True Reflection — Oil Sketches from the Thaw Collection at Morgan Library

 

Yesterday (Jan 23) was the opening day for three new exhibitions at Morgan Library: Oil Sketches from the Thaw Collection (New York Times review), the Thaw Collection of Master Drawings and On the Money: Cartoons for The New Yorker.

Among the three, works in the master drawings are a state of wonders. (Unfortunately, I didn’t have enough time for it after first going through the oil sketch exhibition.)

 

"Cloud Study" by Johan Christian Clausen Dahl,
"Cloud Study" by Johan Christian Clausen Dahl

The plein-air oil sketches were popular in late 18th century and remained vital until the dawn of Impressionism. Artists like Corot or Constable would probably never exhibit their sketch works since they were meant to be preliminary study and prepare them for larger, more refined works. Most of the exhibited works are oil on paper laid on canvas or wood panels, thus they are both literally and conceptually between drawing and painting.

The oil sketch provides a unique angle to appreciate the 19th century art. The majority of finished works tend to be void of brush strokes, leaving no human efforts visible. The oil sketch reveals how the master piece came into being and how the artist perceived the view personally. One of the appeals of the modern arts to the young generations is the intentional traces of human labor, the proof of art creation by means of visible brushwork, layers of paint and scribbled seemingly randomness that echoes the human natures. Here, far away from the fear and burden of being criticized by the convention of neoclassicism or other approved styles, the artists of the 19th century were bold and adventurous. They experimented, explored and tried out the subjects with all different techniques. In these works, they shine not for their craftsmanship but for their artistic curiosity.

Modern painters sometimes differentiate between compositional studies from color sketches. The former helps the artist to understand the form, proportion and balance while the latter forces them to solve the color problem separately. In this exhibition, most of the sketches can be regarded as more or less complete works which have combined both composition and color studies together.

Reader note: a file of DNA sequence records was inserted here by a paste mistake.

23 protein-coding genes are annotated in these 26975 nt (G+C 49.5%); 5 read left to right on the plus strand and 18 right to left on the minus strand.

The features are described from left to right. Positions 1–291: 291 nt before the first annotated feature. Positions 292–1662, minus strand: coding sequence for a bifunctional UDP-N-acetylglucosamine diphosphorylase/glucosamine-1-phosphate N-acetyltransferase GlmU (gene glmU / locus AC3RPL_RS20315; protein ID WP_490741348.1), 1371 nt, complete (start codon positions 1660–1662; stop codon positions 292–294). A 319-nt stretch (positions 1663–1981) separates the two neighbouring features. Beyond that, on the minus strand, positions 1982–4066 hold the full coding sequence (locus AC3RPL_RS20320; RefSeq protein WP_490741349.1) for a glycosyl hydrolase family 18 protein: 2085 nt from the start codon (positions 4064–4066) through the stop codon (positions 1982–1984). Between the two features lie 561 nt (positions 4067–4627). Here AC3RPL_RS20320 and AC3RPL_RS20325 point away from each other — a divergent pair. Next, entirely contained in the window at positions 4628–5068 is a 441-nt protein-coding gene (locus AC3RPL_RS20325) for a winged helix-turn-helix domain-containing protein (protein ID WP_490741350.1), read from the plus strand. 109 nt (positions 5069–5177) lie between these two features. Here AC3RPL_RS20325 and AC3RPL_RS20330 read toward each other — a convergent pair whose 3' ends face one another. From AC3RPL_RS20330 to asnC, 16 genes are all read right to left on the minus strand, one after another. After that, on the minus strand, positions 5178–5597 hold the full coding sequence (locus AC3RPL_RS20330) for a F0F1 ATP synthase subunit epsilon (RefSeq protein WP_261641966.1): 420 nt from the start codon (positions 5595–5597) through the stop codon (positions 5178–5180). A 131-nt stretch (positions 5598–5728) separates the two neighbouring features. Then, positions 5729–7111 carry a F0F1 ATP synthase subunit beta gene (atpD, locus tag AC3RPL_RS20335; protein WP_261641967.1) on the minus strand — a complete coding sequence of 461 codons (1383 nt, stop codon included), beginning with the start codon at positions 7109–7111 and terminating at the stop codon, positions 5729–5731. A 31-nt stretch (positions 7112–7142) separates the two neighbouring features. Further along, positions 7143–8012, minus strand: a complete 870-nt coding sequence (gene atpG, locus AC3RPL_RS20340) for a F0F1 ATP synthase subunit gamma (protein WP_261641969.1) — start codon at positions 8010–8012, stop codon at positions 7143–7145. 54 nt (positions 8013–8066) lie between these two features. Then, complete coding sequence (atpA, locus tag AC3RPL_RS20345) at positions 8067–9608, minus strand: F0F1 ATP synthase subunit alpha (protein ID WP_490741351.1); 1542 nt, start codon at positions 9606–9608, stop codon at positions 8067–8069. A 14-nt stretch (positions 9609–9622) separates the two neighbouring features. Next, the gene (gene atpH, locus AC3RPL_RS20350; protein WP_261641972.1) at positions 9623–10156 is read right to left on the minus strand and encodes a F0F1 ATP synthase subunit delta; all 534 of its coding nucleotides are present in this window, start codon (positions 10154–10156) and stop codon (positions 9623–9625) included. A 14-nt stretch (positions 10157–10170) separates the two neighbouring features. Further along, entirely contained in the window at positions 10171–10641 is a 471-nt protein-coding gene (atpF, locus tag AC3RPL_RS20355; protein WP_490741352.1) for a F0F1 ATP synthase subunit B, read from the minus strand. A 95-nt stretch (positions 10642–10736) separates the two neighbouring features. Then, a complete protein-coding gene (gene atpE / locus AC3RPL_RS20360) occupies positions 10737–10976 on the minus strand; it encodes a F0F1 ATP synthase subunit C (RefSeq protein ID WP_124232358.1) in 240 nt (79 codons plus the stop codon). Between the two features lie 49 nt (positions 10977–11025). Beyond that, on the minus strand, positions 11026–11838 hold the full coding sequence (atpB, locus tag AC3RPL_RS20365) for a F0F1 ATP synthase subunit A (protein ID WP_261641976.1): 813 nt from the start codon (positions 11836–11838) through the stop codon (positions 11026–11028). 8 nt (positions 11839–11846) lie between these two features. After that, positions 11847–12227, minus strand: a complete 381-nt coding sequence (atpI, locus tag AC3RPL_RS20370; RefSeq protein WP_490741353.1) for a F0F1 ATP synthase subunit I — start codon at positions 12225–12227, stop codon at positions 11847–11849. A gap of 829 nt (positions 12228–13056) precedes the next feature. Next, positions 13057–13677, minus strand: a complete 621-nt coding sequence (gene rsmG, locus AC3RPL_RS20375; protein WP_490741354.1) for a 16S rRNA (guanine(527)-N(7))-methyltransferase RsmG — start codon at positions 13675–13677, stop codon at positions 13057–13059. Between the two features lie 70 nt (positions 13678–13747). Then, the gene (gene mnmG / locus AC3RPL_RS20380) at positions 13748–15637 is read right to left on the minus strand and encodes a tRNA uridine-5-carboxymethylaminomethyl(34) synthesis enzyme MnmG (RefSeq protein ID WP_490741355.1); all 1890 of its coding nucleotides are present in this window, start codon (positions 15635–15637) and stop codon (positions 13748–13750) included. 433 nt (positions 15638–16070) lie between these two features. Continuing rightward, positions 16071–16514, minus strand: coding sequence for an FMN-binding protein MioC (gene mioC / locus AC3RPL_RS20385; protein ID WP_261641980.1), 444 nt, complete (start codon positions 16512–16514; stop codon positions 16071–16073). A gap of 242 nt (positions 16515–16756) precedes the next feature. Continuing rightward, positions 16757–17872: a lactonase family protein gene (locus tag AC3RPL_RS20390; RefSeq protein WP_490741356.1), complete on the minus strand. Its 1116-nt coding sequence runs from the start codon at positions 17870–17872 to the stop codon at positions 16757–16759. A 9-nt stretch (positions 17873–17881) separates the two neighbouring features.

Johan Christian Clausen Dahl is one of my favorite painters. His painting, “Coast of Capri“, at Carnegie Museum of Art, purveys an unknown force behind the mystic and meditative scene. Here, in depicting clouds at sunset dated on May 9, 1828 — a view probably from his studio, he used colors of both cold and warm, a variety of gamuts to show boundless spatial grandeur on a piece of 5 by 7 inches paper. In comparison, John Constable’s “Cloud Study” was more or less created with an intention to make this a finished painting. The oil on canvas work is much larger. Constable’s fascination with cloud is well known. His choice of color and light was keen to the nature and weather itself, thus more scientific than purely romantic compared to that of Dahl. What intrigues me is the succinctness and effectiveness of his use of main colors. The brownish maroon color from the ground set the backdrop for the light bluish cloud by the use of broken strokes  while blue color seeps into the ground to assuage the darkness of the foreground. Thus there is an overall sparkling light effect even though none of the colors he chose was of intense saturation.

Cluster of Trees by Gilles-François-Joseph Closson
"Cluster of Trees" by Gilles-François-Joseph Closson

My favorite in the exhibition is a painting by Gilles Francois Joseph Closson. “Cluster of Trees” is an oil sketch over graphite on paper. Only the area of the trees were painted, leaving the rest of the paper blank with some remains of preliminary drawing . Closson favored unfinished sketches thus one would suspect that he ingenuously displayed three layers of creativity: blank space, graphite drawing and oil painting within one artwork, simply to show the artistic creativity. The clustered tree was so realistic that it contracted one’s mind once the eyes move the borders where some pencil scribbles were left out. Indeed, looking at it, I began to have the illusion that the scene would pop out of the surround empty space. In this case, there is a sense of artistic pleasure combined with confusion battled between eyes and minds that put such an oil sketch more advantageous than if it had been fully competed.

Studying Nature: Oil Sketches from the Thaw Collection” is now on exhibit at Morgan Library from Jan 23 to Aug 30. Morgan Library is free of admission every Friday from 7 – 9PM with music entertainment.

About Hui

Wang Hui lived from 1632 - 1717 and followed in the footprints of his great grandfathers, grandfather, father and uncles and learned painting at a very early age. He was later taught by two contemporary masters, Zhang Ke and Wang Shimin, who taught him to work in the tradition of copying famous Chinese paintings. This is most likely the reason why critics claim that his work is conservative and reflects the Yuan and Song traditions. One critic claimed that "his landscape paintings reflect his nostalgic attachment to classical Chinese aesthetics. Along with the other Wangs, Wang Hui helped to perpetuate the tradition of copying the ancient masters rather than creating original work.

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